eToro launches cryptocurrency Universal Basic Income pilot
When a rising tide lifts all boats, it's worth making waves.
- eToro is launching a cryptocurrency universal basic income test.
- Economic and political realities make it extremely difficult to adequately effectively test universal basic income programs.
- Cryptocurrency, blockchain and firms like eToro might be well suited to these kinds of tests.
A universal basic income (UBI) is the practice of giving everyone in a certain region, country, situation or planet an ongoing income for free, no strings attached.
The main problems might be that the money has to come from somewhere, that it's extremely difficult to test on a large scale and long time frame to really understand it, and the possibility that once people don't actually need to work to survive there won't be anyone willing to do the world's most important jobs; producing and preparing food, collecting garbage, caring for the sick and infirm and all the other things that keep society from spiralling into chaos.
But UBI can theoretically also solve a lot of problems.
Problems and solutions
The most immediately pressing concern might be that in many cases there are more people than there are jobs, largely as a result of increasingly advanced manufacturing technology and rising automation. It's estimated that about 50% of current work activities could be automated with existing technologies, while 6 in 10 current occupations consist of more than 30% activities that are technically automatable.
This might be the the main impact of automation. It's not about flipping a switch that immediately replaces people with robots, so much as it's about using technology to improve productivity, which leaves a company with unnecessary workers.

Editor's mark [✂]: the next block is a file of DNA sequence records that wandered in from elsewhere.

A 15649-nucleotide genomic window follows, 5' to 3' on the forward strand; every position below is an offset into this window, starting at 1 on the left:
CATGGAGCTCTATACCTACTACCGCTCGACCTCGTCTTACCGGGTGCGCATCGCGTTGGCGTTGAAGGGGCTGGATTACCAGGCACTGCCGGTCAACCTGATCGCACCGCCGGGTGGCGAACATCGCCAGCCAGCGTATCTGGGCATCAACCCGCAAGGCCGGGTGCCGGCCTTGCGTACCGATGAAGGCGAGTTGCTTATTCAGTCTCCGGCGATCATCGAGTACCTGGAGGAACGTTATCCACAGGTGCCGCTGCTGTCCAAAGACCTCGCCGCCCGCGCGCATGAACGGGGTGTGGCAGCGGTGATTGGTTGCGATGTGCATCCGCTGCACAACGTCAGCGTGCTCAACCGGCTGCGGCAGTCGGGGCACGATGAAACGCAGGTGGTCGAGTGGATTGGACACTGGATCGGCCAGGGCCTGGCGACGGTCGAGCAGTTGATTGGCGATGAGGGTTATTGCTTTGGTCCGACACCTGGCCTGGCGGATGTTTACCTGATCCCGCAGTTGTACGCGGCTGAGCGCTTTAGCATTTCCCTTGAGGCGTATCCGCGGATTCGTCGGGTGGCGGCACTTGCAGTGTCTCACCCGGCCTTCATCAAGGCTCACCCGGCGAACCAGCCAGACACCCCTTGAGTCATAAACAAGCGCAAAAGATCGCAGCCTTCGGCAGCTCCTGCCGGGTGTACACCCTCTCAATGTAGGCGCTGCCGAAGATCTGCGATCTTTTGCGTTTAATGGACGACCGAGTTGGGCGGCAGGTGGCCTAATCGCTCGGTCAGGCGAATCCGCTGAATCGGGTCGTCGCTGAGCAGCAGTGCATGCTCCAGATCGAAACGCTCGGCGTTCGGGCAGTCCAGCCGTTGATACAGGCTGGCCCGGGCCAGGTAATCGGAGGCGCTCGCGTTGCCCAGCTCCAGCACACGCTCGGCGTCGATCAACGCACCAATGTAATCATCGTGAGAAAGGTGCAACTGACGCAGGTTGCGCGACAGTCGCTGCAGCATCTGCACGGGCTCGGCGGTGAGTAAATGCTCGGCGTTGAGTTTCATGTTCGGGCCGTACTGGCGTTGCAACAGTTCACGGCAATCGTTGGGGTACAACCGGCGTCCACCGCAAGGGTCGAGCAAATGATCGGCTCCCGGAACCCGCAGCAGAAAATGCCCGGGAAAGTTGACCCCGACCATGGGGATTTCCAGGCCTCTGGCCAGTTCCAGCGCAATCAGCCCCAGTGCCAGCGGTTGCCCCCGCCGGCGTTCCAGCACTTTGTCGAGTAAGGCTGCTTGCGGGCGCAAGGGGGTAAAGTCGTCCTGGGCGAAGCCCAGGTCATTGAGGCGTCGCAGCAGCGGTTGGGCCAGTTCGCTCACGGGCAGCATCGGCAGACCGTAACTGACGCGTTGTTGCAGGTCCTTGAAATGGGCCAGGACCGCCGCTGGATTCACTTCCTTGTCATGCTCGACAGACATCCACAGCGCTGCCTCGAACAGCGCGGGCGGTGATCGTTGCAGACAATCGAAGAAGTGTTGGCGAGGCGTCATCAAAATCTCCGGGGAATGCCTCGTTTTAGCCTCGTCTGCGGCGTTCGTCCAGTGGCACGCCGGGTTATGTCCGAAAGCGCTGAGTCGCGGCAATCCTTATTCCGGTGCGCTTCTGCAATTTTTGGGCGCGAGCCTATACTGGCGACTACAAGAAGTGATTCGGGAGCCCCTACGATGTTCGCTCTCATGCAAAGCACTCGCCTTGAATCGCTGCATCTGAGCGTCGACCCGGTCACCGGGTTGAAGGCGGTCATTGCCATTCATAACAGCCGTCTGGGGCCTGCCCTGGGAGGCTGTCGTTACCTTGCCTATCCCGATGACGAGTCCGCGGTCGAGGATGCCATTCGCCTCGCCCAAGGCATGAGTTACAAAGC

For example, in the case of the United States it's often posited that unemployment is the result of a dying manufacturing sector. But by the numbers, manufacturing is quite alive and well in the USA.
In fact, as of 2015 the United States accounted for 18% of global manufacturing output by value, second only to China at 20%. This competitiveness is not despite, but because of, the efficiency and cost benefits of growing automation.
Notably, one of the points of a UBI is that it gives people money to spend, which in turn feeds back into profitability. As you can see on the chart above, both employment and production in the USA took a massive hit during the global financial crisis. As people were losing jobs they couldn't afford to spend money on new things, which in turn hit manufacturing profitability, which caused even more unemployment, which hurt profitability even more... and so on.
One theory holds that with a UBI, industries and the wider economy can be better cushioned from these kinds of blows. Basically, by giving people money to spend they can keep doing their part to support their economy. To use a different analogy, jobs are a widely variable and tough-to-control potential point of failure in the economic structure. By replacing it with the predictability and consistency of a universal basic income one might create a much more robust economy.
It's also worth noting that high unemployment rates are crazy expensive. When this variable starts shifting you get a cascading set of follow-on effects, such as high crime rates, long term health impacts, workforce skill erosion and savings depletion, and higher government expenditure across the board both immediately and further down the line, all while governments collect less in taxes.
On paper a lot of people think universal basic income models look very promising and there have been dozens of UBI trials to date. But its precise long term real world effects have yet to be measured, especially in the long run and on a large scale.
It doesn't help that the concept has become a bit politicised, which has seen some ongoing trials yanked before completion, and planned trials distorted. One line of thinking is that it's almost impossible to effectively test UBI pilots to the extent needed, because political processes and cost limitations will ruin the data.
That's also why companies conducting their own UBI trials is so potentially worthwhile. These kinds of tests can operate outside the political limitations of most pilot programs. And in the case of eToro's Good Dollar there are some additional potential benefits to be uncovered through its use of cryptocurrency and blockchain technology.
What's so good about the Good Dollar?
eToro's UBI cryptocurrency, the Good Dollar, will be freely distributed to any person based on their blockchain identity verification, and it's approaching the subject from the direction of income inequality.